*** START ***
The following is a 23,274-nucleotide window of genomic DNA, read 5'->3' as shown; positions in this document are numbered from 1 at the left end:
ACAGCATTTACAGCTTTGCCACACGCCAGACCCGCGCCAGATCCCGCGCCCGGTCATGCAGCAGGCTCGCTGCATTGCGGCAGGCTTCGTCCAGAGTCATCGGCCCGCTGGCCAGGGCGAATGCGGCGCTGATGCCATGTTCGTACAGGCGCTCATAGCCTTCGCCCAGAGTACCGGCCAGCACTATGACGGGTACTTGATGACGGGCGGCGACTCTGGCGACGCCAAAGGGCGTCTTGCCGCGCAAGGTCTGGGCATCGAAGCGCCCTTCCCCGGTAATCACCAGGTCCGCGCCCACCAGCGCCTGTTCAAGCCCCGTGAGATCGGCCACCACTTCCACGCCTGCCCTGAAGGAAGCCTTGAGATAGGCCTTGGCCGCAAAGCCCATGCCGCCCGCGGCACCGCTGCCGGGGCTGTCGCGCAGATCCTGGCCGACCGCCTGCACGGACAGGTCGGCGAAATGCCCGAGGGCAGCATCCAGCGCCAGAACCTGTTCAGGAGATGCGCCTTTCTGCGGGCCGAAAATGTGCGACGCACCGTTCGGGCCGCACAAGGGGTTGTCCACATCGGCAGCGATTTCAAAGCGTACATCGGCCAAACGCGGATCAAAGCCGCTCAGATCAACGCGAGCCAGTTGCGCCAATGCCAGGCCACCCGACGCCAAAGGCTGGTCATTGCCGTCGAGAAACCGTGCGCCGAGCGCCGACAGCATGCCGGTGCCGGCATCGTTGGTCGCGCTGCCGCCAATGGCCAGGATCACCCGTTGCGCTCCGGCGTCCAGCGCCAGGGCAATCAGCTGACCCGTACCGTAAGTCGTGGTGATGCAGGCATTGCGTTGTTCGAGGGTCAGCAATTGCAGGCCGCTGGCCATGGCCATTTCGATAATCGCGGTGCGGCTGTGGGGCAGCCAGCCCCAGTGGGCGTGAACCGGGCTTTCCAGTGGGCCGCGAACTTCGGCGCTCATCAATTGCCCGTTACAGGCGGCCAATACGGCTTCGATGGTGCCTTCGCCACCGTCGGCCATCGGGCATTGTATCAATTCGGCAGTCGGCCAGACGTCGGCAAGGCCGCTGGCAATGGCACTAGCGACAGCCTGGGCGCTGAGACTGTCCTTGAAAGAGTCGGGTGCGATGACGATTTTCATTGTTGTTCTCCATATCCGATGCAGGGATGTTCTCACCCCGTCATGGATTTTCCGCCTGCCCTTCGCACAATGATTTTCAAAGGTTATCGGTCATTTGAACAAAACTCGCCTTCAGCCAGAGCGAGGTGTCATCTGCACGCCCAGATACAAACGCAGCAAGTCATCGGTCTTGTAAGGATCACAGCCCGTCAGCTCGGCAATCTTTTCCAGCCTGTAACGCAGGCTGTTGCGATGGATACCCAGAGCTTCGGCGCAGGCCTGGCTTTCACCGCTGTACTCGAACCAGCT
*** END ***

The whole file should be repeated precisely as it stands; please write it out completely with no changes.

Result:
The following is a 23,274-nucleotide window of genomic DNA, read 5'->3' as shown; positions in this document are numbered from 1 at the left end:
ACAGCATTTACAGCTTTGCCACACGCCAGACCCGCGCCAGATCCCGCGCCCGGTCATGCAGCAGGCTCGCTGCATTGCGGCAGGCTTCGTCCAGAGTCATCGGCCCGCTGGCCAGGGCGAATGCGGCGCTGATGCCATGTTCGTACAGGCGCTCATAGCCTTCGCCCAGAGTACCGGCCAGCACTATGACGGGTACTTGATGACGGGCGGCGACTCTGGCGACGCCAAAGGGCGTCTTGCCGCGCAAGGTCTGGGCATCGAAGCGCCCTTCCCCGGTAATCACCAGGTCCGCGCCCACCAGCGCCTGTTCAAGCCCCGTGAGATCGGCCACCACTTCCACGCCTGCCCTGAAGGAAGCCTTGAGATAGGCCTTGGCCGCAAAGCCCATGCCGCCCGCGGCACCGCTGCCGGGGCTGTCGCGCAGATCCTGGCCGACCGCCTGCACGGACAGGTCGGCGAAATGCCCGAGGGCAGCATCCAGCGCCAGAACCTGTTCAGGAGATGCGCCTTTCTGCGGGCCGAAAATGTGCGACGCACCGTTCGGGCCGCACAAGGGGTTGTCCACATCGGCAGCGATTTCAAAGCGTACATCGGCCAAACGCGGATCAAAGCCGCTCAGATCAACGCGAGCCAGTTGCGCCAATGCCAGGCCACCCGACGCCAAAGGCTGGTCATTGCCGTCGAGAAACCGTGCGCCGAGCGCCGACAGCATGCCGGTGCCGGCATCGTTGGTCGCGCTGCCGCCAATGGCCAGGATCACCCGTTGCGCTCCGGCGTCCAGCGCCAGGGCAATCAGCTGACCCGTACCGTAAGTCGTGGTGATGCAGGCATTGCGTTGTTCGAGGGTCAGCAATTGCAGGCCGCTGGCCATGGCCATTTCGATAATCGCGGTGCGGCTGTGGGGCAGCCAGCCCCAGTGGGCGTGAACCGGGCTTTCCAGTGGGCCGCGAACTTCGGCGCTCATCAATTGCCCGTTACAGGCGGCCAATACGGCTTCGATGGTGCCTTCGCCACCGTCGGCCATCGGGCATTGTATCAATTCGGCAGTCGGCCAGACGTCGGCAAGGCCGCTGGCAATGGCACTAGCGACAGCCTGGGCGCTGAGACTGTCCTTGAAAGAGTCGGGTGCGATGACGATTTTCATTGTTGTTCTCCATATCCGATGCAGGGATGTTCTCACCCCGTCATGGATTTTCCGCCTGCCCTTCGCACAATGATTTTCAAAGGTTATCGGTCATTTGAACAAAACTCGCCTTCAGCCAGAGCGAGGTGTCATCTGCACGCCCAGATACAAACGCAGCAAGTCATCGGTCTTGTAAGGATCACAGCCCGTCAGCTCGGCAATCTTTTCCAGCCTGTAACGCAGGCTGTTGCGATGGATACCCAGAGCTTCGGCGCAGGCCTGGCTTTCACCGCTGTACTCGAACCAGCT